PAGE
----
(NaturalNews) According to a report released by the Ontario Environment Ministry, the quality of the air Windsorites in Ontario breathe in has improved. But in terms of pollutants and smog-causing ozone that affect human health, Windsor is still among the worst in the province.
Some are optimistic about the direction the air quality is going in for Windsor, Ontario, but agree there is significant room for improvement.
"The trends continue to look good overall," said Derek Coronado of the Citizens Environment Alliance. "But some of the numbers are not a surprise. It's unfortunate and not good news for people's health. We are seeing some improvements, but there is still a long way to go."
Air monitoring equipment was placed in dozens of cities throughout Ontario, and the report reflected results from 2011 data. According to the data, Windsor has improved by 11 percent in terms of the average levels of ozone.
For levels of fine particulate matter, which can be most damaging because of its ability to penetrate deep into lungs and the body, Windsor ranked the worst in the province.
High pollution levels can be attributed to the high traffic at the Windsor-Detroit border, that sees many transport trucks through most hours of each day. Some of the pollution may also be attributed to where Windsor is on the map.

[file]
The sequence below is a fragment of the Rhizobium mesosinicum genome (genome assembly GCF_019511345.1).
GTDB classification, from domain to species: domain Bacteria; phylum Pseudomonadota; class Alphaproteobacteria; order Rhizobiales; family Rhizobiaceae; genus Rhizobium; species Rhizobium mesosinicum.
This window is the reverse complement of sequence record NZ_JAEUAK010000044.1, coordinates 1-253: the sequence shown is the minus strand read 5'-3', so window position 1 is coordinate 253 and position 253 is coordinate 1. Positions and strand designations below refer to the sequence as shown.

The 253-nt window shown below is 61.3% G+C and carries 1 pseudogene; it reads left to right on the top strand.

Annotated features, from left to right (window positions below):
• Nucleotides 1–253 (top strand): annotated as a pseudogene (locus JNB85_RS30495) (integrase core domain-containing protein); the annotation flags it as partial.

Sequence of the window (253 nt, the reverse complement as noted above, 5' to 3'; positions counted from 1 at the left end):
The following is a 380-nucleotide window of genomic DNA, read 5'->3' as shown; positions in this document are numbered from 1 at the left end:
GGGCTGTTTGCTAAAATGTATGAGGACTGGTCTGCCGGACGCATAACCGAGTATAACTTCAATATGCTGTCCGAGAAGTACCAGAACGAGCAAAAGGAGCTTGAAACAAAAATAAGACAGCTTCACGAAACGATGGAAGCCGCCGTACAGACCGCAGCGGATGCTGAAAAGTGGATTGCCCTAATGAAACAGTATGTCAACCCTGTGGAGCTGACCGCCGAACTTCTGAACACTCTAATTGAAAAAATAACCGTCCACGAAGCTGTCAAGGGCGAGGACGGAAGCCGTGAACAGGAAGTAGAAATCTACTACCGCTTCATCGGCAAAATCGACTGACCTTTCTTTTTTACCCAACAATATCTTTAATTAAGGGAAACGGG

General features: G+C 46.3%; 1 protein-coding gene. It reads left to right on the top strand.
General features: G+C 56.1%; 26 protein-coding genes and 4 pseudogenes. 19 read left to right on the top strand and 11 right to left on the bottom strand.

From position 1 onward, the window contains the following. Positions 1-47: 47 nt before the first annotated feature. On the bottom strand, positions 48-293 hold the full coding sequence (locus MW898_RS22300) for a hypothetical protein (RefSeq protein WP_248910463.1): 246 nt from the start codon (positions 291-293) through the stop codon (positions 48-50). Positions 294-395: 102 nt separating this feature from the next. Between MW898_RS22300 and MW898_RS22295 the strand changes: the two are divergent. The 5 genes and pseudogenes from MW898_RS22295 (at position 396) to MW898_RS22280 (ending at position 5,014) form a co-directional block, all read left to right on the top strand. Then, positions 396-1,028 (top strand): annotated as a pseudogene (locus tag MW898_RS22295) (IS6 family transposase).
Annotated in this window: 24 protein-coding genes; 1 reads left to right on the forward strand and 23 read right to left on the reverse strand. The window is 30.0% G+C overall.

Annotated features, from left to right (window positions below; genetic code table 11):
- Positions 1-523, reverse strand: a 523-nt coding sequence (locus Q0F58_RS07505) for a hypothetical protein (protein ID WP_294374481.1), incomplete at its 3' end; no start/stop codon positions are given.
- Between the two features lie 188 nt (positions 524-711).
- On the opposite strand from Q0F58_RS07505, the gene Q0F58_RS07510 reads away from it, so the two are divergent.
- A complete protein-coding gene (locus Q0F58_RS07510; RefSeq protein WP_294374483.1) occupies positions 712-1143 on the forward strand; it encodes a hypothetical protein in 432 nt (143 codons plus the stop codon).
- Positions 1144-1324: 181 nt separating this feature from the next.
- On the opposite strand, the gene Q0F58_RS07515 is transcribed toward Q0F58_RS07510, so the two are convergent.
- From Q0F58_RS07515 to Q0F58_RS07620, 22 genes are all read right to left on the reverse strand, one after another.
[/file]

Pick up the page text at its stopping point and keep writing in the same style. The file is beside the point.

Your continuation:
"A lot of the problems are due to our meteorological and geographical location," Coronado said. "We are downwind. There are only certain things we can do locally (to improve air quality).
"That's why it's so important that federal and provincial governments continue to work with their counterparts in the U.S. on improving air quality. There are many mentions in the report of (problems) being transboundary issues."
Continued improvement across the province
It's not all bad though and things are looking up for the province and the city.
"The trends are improving, we are continuing to see air quality in Ontario improve and that includes Windsor," said Kate Jordan, spokeswoman for the Environment Ministry. "There have been reductions in contaminants, particulate matter and nitrous oxide."
Closing all coal-fired power plants in Ontario before 2015, tighter vehicle emission and fuel standards, and continued success with the province's Drive Clean program should continue the positive trend.
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